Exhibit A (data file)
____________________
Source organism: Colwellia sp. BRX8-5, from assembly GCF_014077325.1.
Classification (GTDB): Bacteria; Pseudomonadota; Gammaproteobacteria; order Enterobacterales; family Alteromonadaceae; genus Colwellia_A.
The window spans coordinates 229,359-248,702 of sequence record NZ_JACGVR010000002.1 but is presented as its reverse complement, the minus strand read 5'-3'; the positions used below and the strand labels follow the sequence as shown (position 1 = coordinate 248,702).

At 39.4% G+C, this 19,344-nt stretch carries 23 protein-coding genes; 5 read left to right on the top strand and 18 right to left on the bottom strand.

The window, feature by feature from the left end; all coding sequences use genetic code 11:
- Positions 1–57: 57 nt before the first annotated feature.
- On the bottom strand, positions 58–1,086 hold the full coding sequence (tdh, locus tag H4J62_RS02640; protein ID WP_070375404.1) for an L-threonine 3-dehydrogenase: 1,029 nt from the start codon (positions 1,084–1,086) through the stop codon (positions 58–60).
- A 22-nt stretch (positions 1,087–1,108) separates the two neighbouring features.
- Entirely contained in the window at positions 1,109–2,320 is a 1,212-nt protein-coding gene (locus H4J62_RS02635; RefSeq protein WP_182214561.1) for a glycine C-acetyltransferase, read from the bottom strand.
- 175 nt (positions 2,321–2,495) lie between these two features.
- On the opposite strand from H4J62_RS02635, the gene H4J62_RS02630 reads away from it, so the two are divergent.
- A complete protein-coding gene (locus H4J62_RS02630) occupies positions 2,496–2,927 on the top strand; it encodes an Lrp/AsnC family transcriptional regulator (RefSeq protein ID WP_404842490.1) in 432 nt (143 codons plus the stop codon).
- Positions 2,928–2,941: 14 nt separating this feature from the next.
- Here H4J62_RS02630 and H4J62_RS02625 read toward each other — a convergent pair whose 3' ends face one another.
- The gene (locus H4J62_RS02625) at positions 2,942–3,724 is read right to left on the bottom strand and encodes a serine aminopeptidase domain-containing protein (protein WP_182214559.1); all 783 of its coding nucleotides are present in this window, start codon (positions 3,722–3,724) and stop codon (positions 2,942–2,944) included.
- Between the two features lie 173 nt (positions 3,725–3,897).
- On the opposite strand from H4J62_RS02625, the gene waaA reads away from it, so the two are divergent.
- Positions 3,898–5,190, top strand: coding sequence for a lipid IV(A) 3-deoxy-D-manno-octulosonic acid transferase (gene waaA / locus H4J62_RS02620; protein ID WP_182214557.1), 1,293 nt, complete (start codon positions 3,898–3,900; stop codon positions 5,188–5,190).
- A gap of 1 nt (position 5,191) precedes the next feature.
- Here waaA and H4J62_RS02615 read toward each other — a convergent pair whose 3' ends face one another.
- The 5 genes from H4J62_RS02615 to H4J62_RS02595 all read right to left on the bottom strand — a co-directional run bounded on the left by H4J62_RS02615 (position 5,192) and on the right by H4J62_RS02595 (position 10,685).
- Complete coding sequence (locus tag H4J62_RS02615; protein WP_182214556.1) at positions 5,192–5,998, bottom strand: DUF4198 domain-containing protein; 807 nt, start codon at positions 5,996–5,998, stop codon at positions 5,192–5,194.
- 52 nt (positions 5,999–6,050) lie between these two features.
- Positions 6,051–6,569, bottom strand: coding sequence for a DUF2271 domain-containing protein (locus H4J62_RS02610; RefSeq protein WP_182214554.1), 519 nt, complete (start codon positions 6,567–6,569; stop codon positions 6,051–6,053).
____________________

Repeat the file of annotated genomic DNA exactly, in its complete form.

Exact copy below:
Source organism: Colwellia sp. BRX8-5, from assembly GCF_014077325.1.
Classification (GTDB): Bacteria; Pseudomonadota; Gammaproteobacteria; order Enterobacterales; family Alteromonadaceae; genus Colwellia_A.
The window spans coordinates 229,359-248,702 of sequence record NZ_JACGVR010000002.1 but is presented as its reverse complement, the minus strand read 5'-3'; the positions used below and the strand labels follow the sequence as shown (position 1 = coordinate 248,702).

At 39.4% G+C, this 19,344-nt stretch carries 23 protein-coding genes; 5 read left to right on the top strand and 18 right to left on the bottom strand.

The window, feature by feature from the left end; all coding sequences use genetic code 11:
- Positions 1–57: 57 nt before the first annotated feature.
- On the bottom strand, positions 58–1,086 hold the full coding sequence (tdh, locus tag H4J62_RS02640; protein ID WP_070375404.1) for an L-threonine 3-dehydrogenase: 1,029 nt from the start codon (positions 1,084–1,086) through the stop codon (positions 58–60).
- A 22-nt stretch (positions 1,087–1,108) separates the two neighbouring features.
- Entirely contained in the window at positions 1,109–2,320 is a 1,212-nt protein-coding gene (locus H4J62_RS02635; RefSeq protein WP_182214561.1) for a glycine C-acetyltransferase, read from the bottom strand.
- 175 nt (positions 2,321–2,495) lie between these two features.
- On the opposite strand from H4J62_RS02635, the gene H4J62_RS02630 reads away from it, so the two are divergent.
- A complete protein-coding gene (locus H4J62_RS02630) occupies positions 2,496–2,927 on the top strand; it encodes an Lrp/AsnC family transcriptional regulator (RefSeq protein ID WP_404842490.1) in 432 nt (143 codons plus the stop codon).
- Positions 2,928–2,941: 14 nt separating this feature from the next.
- Here H4J62_RS02630 and H4J62_RS02625 read toward each other — a convergent pair whose 3' ends face one another.
- The gene (locus H4J62_RS02625) at positions 2,942–3,724 is read right to left on the bottom strand and encodes a serine aminopeptidase domain-containing protein (protein WP_182214559.1); all 783 of its coding nucleotides are present in this window, start codon (positions 3,722–3,724) and stop codon (positions 2,942–2,944) included.
- Between the two features lie 173 nt (positions 3,725–3,897).
- On the opposite strand from H4J62_RS02625, the gene waaA reads away from it, so the two are divergent.
- Positions 3,898–5,190, top strand: coding sequence for a lipid IV(A) 3-deoxy-D-manno-octulosonic acid transferase (gene waaA / locus H4J62_RS02620; protein ID WP_182214557.1), 1,293 nt, complete (start codon positions 3,898–3,900; stop codon positions 5,188–5,190).
- A gap of 1 nt (position 5,191) precedes the next feature.
- Here waaA and H4J62_RS02615 read toward each other — a convergent pair whose 3' ends face one another.
- The 5 genes from H4J62_RS02615 to H4J62_RS02595 all read right to left on the bottom strand — a co-directional run bounded on the left by H4J62_RS02615 (position 5,192) and on the right by H4J62_RS02595 (position 10,685).
- Complete coding sequence (locus tag H4J62_RS02615; protein WP_182214556.1) at positions 5,192–5,998, bottom strand: DUF4198 domain-containing protein; 807 nt, start codon at positions 5,996–5,998, stop codon at positions 5,192–5,194.
- 52 nt (positions 5,999–6,050) lie between these two features.
- Positions 6,051–6,569, bottom strand: coding sequence for a DUF2271 domain-containing protein (locus H4J62_RS02610; RefSeq protein WP_182214554.1), 519 nt, complete (start codon positions 6,567–6,569; stop codon positions 6,051–6,053).